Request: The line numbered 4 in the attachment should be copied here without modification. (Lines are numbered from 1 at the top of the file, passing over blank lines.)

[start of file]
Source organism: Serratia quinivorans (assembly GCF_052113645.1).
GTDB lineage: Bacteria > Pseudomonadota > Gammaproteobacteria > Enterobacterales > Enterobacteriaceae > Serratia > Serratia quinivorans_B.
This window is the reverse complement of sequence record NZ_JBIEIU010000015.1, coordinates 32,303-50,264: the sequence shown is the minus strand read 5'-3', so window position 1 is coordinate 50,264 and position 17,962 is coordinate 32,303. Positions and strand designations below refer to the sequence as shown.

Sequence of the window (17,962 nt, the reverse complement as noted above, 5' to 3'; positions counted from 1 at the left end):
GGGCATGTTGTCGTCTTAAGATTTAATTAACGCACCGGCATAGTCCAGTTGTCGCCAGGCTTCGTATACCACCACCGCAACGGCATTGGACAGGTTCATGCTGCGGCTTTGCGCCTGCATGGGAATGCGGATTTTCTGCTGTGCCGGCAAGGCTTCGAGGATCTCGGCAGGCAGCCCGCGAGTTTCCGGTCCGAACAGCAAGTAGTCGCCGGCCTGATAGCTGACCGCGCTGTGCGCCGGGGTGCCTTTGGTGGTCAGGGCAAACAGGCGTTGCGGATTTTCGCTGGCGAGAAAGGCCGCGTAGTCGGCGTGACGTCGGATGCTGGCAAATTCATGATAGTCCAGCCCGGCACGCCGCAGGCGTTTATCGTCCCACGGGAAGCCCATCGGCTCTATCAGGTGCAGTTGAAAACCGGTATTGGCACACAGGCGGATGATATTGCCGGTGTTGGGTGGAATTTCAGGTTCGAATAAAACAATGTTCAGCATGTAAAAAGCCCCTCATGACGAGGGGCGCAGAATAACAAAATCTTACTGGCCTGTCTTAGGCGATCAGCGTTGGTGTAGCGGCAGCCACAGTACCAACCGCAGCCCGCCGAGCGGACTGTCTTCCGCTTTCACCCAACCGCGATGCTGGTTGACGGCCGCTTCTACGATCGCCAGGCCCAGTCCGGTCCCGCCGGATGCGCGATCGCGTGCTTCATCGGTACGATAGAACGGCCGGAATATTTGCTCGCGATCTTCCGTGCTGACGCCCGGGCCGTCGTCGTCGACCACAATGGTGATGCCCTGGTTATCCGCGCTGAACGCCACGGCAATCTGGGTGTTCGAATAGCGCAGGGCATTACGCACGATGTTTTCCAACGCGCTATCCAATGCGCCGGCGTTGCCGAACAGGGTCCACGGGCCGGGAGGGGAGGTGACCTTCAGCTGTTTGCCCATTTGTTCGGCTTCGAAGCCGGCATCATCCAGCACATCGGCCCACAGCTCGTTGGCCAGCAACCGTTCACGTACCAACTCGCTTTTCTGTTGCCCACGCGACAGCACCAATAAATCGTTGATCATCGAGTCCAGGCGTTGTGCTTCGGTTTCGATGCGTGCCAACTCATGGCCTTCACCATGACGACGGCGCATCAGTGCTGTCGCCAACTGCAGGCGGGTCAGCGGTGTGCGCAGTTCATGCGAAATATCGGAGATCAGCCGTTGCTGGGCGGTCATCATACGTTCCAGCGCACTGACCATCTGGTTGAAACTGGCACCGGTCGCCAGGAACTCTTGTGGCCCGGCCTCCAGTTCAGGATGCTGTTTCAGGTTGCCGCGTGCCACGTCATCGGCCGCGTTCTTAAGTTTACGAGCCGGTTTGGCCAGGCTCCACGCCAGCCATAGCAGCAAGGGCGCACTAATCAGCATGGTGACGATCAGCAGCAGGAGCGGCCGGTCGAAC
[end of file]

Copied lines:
Sequence of the window (17,962 nt, the reverse complement as noted above, 5' to 3'; positions counted from 1 at the left end):